GeoLog

Imaggeo on Mondays: Iceberg viewing in Cape Spear, Newfoundland, Canada

Imaggeo on Mondays: Iceberg viewing in Cape Spear, Newfoundland, Canada

Cape Spear in Newfoundland, Canada is the easternmost location in North America and one of the few places in the world where you can contemplate icebergs from the shore. Every year, about 400 to 800 bergs journey down to this particular point. These 10,000-year-old ice giants drift along the northern shore of Newfoundland with the Labrador Current.

About 90 percent of these icebergs come from western Greenland glaciers, where they break off directly into Baffin Bay. Often these bergs remain in the bay for several years, preserved by the cold arctic waters and circulating along with local currents. Eventually, many icebergs escape through the Davis Strait, drifting down the Labrador Current and passing through Iceberg Alley to reach the Grand Banks of Newfoundland, the region of the North American continental shelf where Cape Spear is situated. This journey from Greenland to the Grand Banks usually takes between two and three years.

Cape Spear is just a few kilometres from Newfoundland’s largest city, St. John’s, and attracts many tourists during spring and early summer months to enjoy the immense icebergs. The chances of seeing them depend greatly on the temperature, wind direction, ocean currents and amount of sea ice during the winter, which protects icebergs from erosion. The icebergs have a great impact on Newfoundland’s identity and economy, bringing tourists and even giving breweries unique ice for beer and liquor production.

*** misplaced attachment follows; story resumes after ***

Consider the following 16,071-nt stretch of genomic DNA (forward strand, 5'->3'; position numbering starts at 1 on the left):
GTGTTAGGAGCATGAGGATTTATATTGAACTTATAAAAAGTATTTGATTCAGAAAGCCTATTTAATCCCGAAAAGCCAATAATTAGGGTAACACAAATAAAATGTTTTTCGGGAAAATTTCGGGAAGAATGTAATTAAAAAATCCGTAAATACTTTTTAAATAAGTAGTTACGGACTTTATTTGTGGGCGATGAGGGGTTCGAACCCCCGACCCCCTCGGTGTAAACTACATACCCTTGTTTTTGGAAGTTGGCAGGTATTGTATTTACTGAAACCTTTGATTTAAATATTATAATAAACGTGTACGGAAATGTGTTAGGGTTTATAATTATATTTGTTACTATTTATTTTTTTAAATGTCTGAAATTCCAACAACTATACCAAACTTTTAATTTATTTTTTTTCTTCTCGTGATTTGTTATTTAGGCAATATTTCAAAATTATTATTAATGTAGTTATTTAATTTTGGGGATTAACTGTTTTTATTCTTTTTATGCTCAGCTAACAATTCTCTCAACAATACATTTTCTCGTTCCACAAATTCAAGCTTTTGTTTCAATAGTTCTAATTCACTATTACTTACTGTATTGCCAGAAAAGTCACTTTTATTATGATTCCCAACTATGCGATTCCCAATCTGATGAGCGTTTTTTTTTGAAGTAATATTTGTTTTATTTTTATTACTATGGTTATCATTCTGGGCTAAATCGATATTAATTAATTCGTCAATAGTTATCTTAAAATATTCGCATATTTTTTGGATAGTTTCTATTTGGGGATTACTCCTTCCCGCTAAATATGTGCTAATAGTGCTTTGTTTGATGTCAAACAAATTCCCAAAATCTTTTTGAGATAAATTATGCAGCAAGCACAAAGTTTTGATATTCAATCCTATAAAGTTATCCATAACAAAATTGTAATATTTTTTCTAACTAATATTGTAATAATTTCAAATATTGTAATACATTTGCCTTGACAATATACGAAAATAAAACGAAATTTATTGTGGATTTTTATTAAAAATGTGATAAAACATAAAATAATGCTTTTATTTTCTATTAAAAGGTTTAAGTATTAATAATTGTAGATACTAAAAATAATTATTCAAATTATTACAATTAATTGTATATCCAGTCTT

On the other hand, the floating ice can be a hazard to oil platforms and cargo boats. Smaller bergs can be especially hazardous since they are harder to detect with marine radar. If deep enough, the icebergs can also damage seabed structures like pipelines and cables. Thus, it is important to keep monitoring the dynamics of icebergs, especially since there will likely be a greater volume of ice breaking from the Greenland glaciers and drifting in the North Atlantic due to climate change.

By Simon Massé, PhD student, Université du Québec à Rimouski, Canada

References

Barber, D.G., Babb, D.G., Ehn, J.K., Chan,W., Matthes, L., Dalman, L. A., et al.: Increasing mobility of high Arctic Sea ice increases marine hazards off the east coast of Newfoundland, Geophysical Research Letters, 45,2370–2379, https://doi.org/10.1002/2017GL076587, 2018.

Diemand, D., Icebergs, Encyclopedia of Ocean Sciences, 3: 1255-1264,  2001.

Iceberg Finder, Icebergs Facts. Newfoundland & Labrador Tourism, 2012.

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